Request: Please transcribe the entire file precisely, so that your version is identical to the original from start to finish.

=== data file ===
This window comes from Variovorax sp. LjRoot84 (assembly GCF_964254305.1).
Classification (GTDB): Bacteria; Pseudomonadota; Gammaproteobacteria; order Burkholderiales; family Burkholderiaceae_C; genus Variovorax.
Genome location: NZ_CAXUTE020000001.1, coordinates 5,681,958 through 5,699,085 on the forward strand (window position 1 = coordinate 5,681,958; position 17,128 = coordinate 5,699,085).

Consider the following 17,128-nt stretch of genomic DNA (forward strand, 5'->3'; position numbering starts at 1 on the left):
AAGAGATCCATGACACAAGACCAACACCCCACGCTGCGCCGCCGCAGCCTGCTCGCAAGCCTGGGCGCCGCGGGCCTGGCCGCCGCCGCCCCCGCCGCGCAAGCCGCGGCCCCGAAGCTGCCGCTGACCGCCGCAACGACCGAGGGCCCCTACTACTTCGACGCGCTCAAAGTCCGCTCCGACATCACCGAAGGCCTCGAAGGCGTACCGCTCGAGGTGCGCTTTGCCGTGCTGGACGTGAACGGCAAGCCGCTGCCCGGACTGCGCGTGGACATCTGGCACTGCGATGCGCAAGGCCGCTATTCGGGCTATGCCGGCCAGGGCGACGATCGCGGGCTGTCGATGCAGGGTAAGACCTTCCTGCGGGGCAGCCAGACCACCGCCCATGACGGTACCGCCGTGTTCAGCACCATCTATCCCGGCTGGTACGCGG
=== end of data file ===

This window comes from Variovorax sp. LjRoot84 (assembly GCF_964254305.1).
Classification (GTDB): Bacteria; Pseudomonadota; Gammaproteobacteria; order Burkholderiales; family Burkholderiaceae_C; genus Variovorax.
Genome location: NZ_CAXUTE020000001.1, coordinates 5,681,958 through 5,699,085 on the forward strand (window position 1 = coordinate 5,681,958; position 17,128 = coordinate 5,699,085).

Consider the following 17,128-nt stretch of genomic DNA (forward strand, 5'->3'; position numbering starts at 1 on the left):
AAGAGATCCATGACACAAGACCAACACCCCACGCTGCGCCGCCGCAGCCTGCTCGCAAGCCTGGGCGCCGCGGGCCTGGCCGCCGCCGCCCCCGCCGCGCAAGCCGCGGCCCCGAAGCTGCCGCTGACCGCCGCAACGACCGAGGGCCCCTACTACTTCGACGCGCTCAAAGTCCGCTCCGACATCACCGAAGGCCTCGAAGGCGTACCGCTCGAGGTGCGCTTTGCCGTGCTGGACGTGAACGGCAAGCCGCTGCCCGGACTGCGCGTGGACATCTGGCACTGCGATGCGCAAGGCCGCTATTCGGGCTATGCCGGCCAGGGCGACGATCGCGGGCTGTCGATGCAGGGTAAGACCTTCCTGCGGGGCAGCCAGACCACCGCCCATGACGGTACCGCCGTGTTCAGCACCATCTATCCCGGCTGGTACGCGG